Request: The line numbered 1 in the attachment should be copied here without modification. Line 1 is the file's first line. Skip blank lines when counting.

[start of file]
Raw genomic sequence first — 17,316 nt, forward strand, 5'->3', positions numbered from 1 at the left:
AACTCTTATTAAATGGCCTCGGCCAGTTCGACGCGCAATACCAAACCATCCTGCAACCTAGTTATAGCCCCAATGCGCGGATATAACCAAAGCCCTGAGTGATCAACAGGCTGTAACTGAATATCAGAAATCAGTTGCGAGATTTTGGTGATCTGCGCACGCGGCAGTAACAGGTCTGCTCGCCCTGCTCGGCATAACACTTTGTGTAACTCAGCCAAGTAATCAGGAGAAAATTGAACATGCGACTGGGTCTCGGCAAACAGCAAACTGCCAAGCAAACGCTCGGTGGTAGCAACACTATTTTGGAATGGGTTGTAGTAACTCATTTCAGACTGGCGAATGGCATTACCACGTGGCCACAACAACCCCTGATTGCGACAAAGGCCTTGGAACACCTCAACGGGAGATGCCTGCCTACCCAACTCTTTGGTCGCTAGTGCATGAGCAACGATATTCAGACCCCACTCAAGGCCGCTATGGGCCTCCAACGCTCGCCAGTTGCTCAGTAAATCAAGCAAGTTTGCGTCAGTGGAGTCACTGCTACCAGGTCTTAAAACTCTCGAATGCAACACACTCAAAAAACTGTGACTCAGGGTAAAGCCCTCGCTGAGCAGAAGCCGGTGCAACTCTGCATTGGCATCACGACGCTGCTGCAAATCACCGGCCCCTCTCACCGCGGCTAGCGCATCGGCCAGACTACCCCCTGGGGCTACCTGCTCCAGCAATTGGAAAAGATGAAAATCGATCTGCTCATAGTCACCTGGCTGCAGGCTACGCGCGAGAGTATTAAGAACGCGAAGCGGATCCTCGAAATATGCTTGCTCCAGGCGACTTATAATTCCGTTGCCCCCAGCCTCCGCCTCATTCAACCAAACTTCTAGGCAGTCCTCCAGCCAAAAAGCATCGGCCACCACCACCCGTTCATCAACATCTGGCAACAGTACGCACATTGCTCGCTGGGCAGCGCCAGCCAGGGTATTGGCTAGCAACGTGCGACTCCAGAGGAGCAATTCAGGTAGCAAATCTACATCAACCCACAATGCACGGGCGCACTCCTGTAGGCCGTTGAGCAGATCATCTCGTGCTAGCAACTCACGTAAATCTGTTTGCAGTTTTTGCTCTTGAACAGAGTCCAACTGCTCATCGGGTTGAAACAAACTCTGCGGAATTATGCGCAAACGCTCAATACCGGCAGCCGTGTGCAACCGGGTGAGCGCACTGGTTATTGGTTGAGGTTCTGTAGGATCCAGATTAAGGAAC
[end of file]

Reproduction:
Raw genomic sequence first — 17,316 nt, forward strand, 5'->3', positions numbered from 1 at the left: